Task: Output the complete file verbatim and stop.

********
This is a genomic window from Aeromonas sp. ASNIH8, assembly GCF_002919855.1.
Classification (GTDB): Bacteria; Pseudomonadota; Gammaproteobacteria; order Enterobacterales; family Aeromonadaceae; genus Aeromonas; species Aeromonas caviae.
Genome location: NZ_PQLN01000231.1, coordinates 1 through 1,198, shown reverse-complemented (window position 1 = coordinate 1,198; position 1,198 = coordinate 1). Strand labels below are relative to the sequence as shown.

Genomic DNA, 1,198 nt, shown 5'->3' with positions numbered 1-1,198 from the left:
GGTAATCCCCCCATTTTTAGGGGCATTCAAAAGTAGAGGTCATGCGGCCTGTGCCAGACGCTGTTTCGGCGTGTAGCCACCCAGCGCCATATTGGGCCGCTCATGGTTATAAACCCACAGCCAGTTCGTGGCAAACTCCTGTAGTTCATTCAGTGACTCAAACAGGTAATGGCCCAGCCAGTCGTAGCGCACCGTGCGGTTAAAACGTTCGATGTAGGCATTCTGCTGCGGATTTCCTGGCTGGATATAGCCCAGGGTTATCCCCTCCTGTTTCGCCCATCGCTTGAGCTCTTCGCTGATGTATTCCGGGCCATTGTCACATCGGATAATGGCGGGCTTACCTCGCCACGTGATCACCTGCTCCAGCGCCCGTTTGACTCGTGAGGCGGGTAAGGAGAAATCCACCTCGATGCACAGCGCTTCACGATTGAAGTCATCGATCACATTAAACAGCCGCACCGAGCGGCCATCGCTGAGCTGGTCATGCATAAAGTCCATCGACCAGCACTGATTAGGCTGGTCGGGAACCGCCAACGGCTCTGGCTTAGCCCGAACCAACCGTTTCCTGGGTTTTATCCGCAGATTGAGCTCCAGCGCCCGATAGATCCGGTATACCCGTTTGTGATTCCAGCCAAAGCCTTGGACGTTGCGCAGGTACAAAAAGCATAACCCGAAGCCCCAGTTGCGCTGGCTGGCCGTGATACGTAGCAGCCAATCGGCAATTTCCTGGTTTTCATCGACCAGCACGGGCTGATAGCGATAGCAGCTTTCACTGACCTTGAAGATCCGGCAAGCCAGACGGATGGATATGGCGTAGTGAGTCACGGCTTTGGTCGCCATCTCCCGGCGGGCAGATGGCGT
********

This is a genomic window from Aeromonas sp. ASNIH8, assembly GCF_002919855.1.
Classification (GTDB): Bacteria; Pseudomonadota; Gammaproteobacteria; order Enterobacterales; family Aeromonadaceae; genus Aeromonas; species Aeromonas caviae.
Genome location: NZ_PQLN01000231.1, coordinates 1 through 1,198, shown reverse-complemented (window position 1 = coordinate 1,198; position 1,198 = coordinate 1). Strand labels below are relative to the sequence as shown.

Genomic DNA, 1,198 nt, shown 5'->3' with positions numbered 1-1,198 from the left:
GGTAATCCCCCCATTTTTAGGGGCATTCAAAAGTAGAGGTCATGCGGCCTGTGCCAGACGCTGTTTCGGCGTGTAGCCACCCAGCGCCATATTGGGCCGCTCATGGTTATAAACCCACAGCCAGTTCGTGGCAAACTCCTGTAGTTCATTCAGTGACTCAAACAGGTAATGGCCCAGCCAGTCGTAGCGCACCGTGCGGTTAAAACGTTCGATGTAGGCATTCTGCTGCGGATTTCCTGGCTGGATATAGCCCAGGGTTATCCCCTCCTGTTTCGCCCATCGCTTGAGCTCTTCGCTGATGTATTCCGGGCCATTGTCACATCGGATAATGGCGGGCTTACCTCGCCACGTGATCACCTGCTCCAGCGCCCGTTTGACTCGTGAGGCGGGTAAGGAGAAATCCACCTCGATGCACAGCGCTTCACGATTGAAGTCATCGATCACATTAAACAGCCGCACCGAGCGGCCATCGCTGAGCTGGTCATGCATAAAGTCCATCGACCAGCACTGATTAGGCTGGTCGGGAACCGCCAACGGCTCTGGCTTAGCCCGAACCAACCGTTTCCTGGGTTTTATCCGCAGATTGAGCTCCAGCGCCCGATAGATCCGGTATACCCGTTTGTGATTCCAGCCAAAGCCTTGGACGTTGCGCAGGTACAAAAAGCATAACCCGAAGCCCCAGTTGCGCTGGCTGGCCGTGATACGTAGCAGCCAATCGGCAATTTCCTGGTTTTCATCGACCAGCACGGGCTGATAGCGATAGCAGCTTTCACTGACCTTGAAGATCCGGCAAGCCAGACGGATGGATATGGCGTAGTGAGTCACGGCTTTGGTCGCCATCTCCCGGCGGGCAGATGGCGT